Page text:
The Seymour native worked 17 years at Coventry Glassworks before purchasing the business in 2019 from Linda Muldoon and David Haas and moving it to its present location at 2125 N Richmond Street. Muldoon and Haas served as mentors for Meyer, who started work as part of an internship program while attending Fox Valley Technical College.
“With stained glass, you either get it, or you don’t,” said Meyer with a laugh. “I always enjoyed the work and the artistic side. The business side has been new to me.”
Meyers spends her downtime dabbling with different art projects and enjoying sports with her husband, Kevin, and three children: Eric, 13, Vallarie, 11, and Brooklyn, 9.
Who are your customers?
“It’s a mixture of homeowners, churches, and chapels. We’ve been working with Lawrence University this spring restoring their windows at the chapel.”
How did you get so good at your craft?
“Lots of hands-on experience. Linda and David taught me a lot. You just pick things up over the years, and it’s a form of artistry where there is some natural talent involved.”
What drew you to this craft?
“When I was younger, I never even thought about stained glass. But I always loved artwork, drawing, and painting. I went to school for interior design.”
Any project you’re especially proud of?
“We did restoration work for Stubborn Brothers Brewery in Shawano. Their windows were buried inside a wall and they brought them in a bucket. It was tough putting everything back together and making them pretty again, but we did it.”
Upfront with Ann Engelhard
by Tim Froberg
Ann Engelhard’s optimistic nature gets reinforced every time she starts work.
As Vice President of Donor Services and Gift Planning for the Community Foundation of the Fox Cities Region, Engelhard gets a close look at generosity.
Engelhard works with donors to explore their philanthropic interests and secure financial gifts to help individuals, families, and supporting organizations in the Fox Cities.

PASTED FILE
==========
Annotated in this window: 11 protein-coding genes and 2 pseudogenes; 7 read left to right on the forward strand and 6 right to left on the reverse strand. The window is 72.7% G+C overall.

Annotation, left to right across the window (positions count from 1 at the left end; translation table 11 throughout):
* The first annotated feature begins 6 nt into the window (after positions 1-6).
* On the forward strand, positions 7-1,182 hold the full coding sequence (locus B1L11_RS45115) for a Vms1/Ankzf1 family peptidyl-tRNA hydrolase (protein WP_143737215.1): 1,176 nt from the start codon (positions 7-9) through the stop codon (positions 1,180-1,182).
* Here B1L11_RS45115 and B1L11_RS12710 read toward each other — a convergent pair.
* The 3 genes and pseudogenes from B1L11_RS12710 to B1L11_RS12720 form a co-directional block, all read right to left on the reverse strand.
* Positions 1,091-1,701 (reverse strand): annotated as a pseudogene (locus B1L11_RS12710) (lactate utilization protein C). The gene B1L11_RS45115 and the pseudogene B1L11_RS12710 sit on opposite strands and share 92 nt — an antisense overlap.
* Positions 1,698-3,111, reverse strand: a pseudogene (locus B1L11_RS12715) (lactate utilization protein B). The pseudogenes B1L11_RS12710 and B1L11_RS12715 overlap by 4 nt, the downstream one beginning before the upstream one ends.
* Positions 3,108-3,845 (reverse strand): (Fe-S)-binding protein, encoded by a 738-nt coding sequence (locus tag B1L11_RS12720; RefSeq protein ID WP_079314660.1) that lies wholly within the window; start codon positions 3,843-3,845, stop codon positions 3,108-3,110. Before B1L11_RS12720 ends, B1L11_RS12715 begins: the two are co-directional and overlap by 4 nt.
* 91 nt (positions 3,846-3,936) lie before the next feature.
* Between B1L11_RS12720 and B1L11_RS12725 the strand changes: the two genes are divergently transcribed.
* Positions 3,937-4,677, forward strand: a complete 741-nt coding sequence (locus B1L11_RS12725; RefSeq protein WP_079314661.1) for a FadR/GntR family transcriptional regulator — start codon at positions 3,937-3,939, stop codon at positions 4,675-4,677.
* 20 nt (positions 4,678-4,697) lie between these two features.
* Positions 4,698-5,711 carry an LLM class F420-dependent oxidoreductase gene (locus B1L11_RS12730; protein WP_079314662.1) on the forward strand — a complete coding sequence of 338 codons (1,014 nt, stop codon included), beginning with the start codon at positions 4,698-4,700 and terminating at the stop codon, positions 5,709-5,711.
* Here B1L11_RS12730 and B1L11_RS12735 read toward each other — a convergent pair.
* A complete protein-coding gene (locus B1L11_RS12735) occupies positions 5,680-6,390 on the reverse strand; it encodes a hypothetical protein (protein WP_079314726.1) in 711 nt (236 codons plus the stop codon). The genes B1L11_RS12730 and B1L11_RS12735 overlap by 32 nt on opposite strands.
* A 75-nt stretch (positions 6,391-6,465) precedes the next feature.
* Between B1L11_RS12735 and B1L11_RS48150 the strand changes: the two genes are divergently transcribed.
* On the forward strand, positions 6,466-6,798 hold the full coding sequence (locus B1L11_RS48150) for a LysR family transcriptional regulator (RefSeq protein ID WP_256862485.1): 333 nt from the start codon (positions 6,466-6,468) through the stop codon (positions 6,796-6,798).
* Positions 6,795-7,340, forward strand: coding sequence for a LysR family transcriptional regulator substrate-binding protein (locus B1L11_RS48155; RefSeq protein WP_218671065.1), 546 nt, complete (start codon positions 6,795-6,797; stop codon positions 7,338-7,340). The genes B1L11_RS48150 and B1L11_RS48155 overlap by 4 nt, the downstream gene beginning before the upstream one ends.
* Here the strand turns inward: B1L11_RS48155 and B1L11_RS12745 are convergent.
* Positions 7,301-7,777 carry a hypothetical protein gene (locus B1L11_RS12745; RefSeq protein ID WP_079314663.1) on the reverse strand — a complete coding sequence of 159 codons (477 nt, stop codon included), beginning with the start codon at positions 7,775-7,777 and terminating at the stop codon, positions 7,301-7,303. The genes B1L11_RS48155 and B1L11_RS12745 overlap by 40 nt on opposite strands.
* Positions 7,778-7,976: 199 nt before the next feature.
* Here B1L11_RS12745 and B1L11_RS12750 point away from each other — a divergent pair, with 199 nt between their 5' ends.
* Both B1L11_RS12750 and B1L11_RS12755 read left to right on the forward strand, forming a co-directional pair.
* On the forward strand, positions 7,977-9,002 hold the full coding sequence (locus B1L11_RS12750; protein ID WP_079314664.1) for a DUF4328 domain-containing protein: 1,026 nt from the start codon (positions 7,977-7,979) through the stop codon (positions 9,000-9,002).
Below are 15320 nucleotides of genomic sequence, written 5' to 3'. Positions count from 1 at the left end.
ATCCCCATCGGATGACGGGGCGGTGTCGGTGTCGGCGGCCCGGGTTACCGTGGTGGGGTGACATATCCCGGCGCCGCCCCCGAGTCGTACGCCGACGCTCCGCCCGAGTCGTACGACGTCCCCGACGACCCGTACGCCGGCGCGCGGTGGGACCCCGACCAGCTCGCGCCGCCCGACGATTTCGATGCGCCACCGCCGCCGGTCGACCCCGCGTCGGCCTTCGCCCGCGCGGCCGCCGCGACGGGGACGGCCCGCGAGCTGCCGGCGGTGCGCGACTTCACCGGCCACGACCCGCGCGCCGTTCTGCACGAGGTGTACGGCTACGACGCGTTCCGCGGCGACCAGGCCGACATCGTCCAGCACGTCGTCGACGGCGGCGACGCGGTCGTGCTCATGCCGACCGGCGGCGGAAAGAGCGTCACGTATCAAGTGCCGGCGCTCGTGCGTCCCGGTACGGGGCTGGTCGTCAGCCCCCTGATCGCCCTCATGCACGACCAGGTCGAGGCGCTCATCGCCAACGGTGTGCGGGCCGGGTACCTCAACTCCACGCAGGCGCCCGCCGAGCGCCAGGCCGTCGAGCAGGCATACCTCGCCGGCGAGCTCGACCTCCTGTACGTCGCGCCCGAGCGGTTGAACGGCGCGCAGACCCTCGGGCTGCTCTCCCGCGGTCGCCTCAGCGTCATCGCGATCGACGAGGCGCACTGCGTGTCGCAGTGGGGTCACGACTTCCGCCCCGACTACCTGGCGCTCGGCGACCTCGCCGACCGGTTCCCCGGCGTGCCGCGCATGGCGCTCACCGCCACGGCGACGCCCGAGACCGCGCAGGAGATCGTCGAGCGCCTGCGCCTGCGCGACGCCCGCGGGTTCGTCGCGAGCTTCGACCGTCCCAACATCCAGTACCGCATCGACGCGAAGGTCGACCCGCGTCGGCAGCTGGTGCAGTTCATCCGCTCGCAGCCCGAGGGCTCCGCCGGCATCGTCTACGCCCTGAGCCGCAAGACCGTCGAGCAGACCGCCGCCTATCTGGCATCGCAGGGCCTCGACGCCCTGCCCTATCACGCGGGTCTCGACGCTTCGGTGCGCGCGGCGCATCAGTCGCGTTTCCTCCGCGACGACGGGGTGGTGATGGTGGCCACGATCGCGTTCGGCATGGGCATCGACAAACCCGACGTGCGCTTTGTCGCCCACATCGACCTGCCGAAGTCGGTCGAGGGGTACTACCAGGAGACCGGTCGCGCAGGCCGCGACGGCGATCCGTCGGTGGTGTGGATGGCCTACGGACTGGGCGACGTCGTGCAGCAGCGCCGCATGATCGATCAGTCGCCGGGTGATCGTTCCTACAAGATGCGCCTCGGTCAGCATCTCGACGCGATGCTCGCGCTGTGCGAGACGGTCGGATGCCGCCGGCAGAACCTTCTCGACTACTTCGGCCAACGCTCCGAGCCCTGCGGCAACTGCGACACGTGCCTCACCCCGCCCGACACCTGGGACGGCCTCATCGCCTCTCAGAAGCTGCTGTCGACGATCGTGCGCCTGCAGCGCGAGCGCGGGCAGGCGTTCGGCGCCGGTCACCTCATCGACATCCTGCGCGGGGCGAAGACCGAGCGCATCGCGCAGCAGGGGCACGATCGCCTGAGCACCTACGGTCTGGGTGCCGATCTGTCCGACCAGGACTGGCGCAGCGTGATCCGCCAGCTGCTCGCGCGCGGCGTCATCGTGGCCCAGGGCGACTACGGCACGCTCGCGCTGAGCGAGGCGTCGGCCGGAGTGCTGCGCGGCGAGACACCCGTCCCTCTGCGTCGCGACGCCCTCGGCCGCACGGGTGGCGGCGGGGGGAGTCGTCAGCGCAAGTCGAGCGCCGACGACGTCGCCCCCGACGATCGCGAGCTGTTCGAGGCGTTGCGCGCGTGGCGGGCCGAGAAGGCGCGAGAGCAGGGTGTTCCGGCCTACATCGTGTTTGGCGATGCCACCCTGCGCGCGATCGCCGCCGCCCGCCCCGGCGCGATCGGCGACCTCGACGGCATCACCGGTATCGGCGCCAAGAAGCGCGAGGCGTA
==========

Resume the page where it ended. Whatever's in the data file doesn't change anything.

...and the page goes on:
A Chicago native who graduated with a psychology degree from Bradley University, Engelhard and her family relocated to the Fox Cities from Philadelphia in 1999.
Engelhard has served in her current position since 2017. She joined the Community Foundation in 2013 as its Donor Services Manager. Prior to that, she worked to secure third-source funding for the Twin City Catholic Educational System.
WHAT DO YOU ENJOY ABOUT YOUR JOB?
“The most rewarding part is seeing the generosity of our community. Our community has a history and a passion for being charitable and taking care of community issues and problems by solving them collaboratively.”
HOW HAVE GIFTS TO THE COMMUNITY FOUNDATION BENEFITED OUR AREA?
“Last spring, we had a donor who gave money for ThedaCare and Ascension to purchase additional ventilators at the beginning of the pandemic. We also had a donor who gave an extremely generous gift in the six figures to the Community Foundation’s COVID-19 response fund.”
HOW HAS YOUR PSYCHOLOGY DEGREE HELPED WITH YOUR JOB?
“It’s helped in so many ways — especially when it comes to working with different people and different purposes and trying to move things forward in a smooth way.”
HOW HAS THE PANDEMIC IMPACTED GIFTS FROM DONORS?
“Gifts have been incredibly strong. Donors have been very generous. They’re granting at unprecedented numbers right now.”
Upfront with Jodi Avery, Volunteer
by Tim Froberg
Downtime is a concept that Jodi Avery doesn’t embrace.
She is a retiree but leads a busy life as one of the area’s most dedicated volunteers.
Jodi is active with the Darboy Kiwanis Club and has served on its board for the past decade. One of her favorite projects is the Young Athletes program, helping young boys and girls with cognitive disabilities learn basic skills like running, throwing, and kicking.
Avery is also involved with the Fox Cities Festival of Lights and serves as a liaison between the Kimberly High School Key Club and the Darboy Kiwanis. In addition, she volunteers with the St. Joseph Food Program and was a longtime board member of the Kimberly Area Soccer Association.
How did you get involved in volunteering?
“My mom was always big on it, so it was engrained in me as a kid. She used to say, ‘Do something nice for someone else – then you’ll feel good and so will they.’ I remember doing trick or treat for UNICEF, bike rides for the March of Dimes, and a lot of church things.”
What do you get out of it?
“I love being around kids. It feels good to help people going through tough stages in their lives.”
What do you tell those who worry about the time commitment?
“If you love it, you’ll find time for it. If you’re feeling really stressed about it, then you’re probably doing too much.”
How has the pandemic impacted volunteering?
“Less people want to get involved because they’re afraid of getting COVID. Fundraising has been hit really hard because most of the fundraising events have been cancelled.”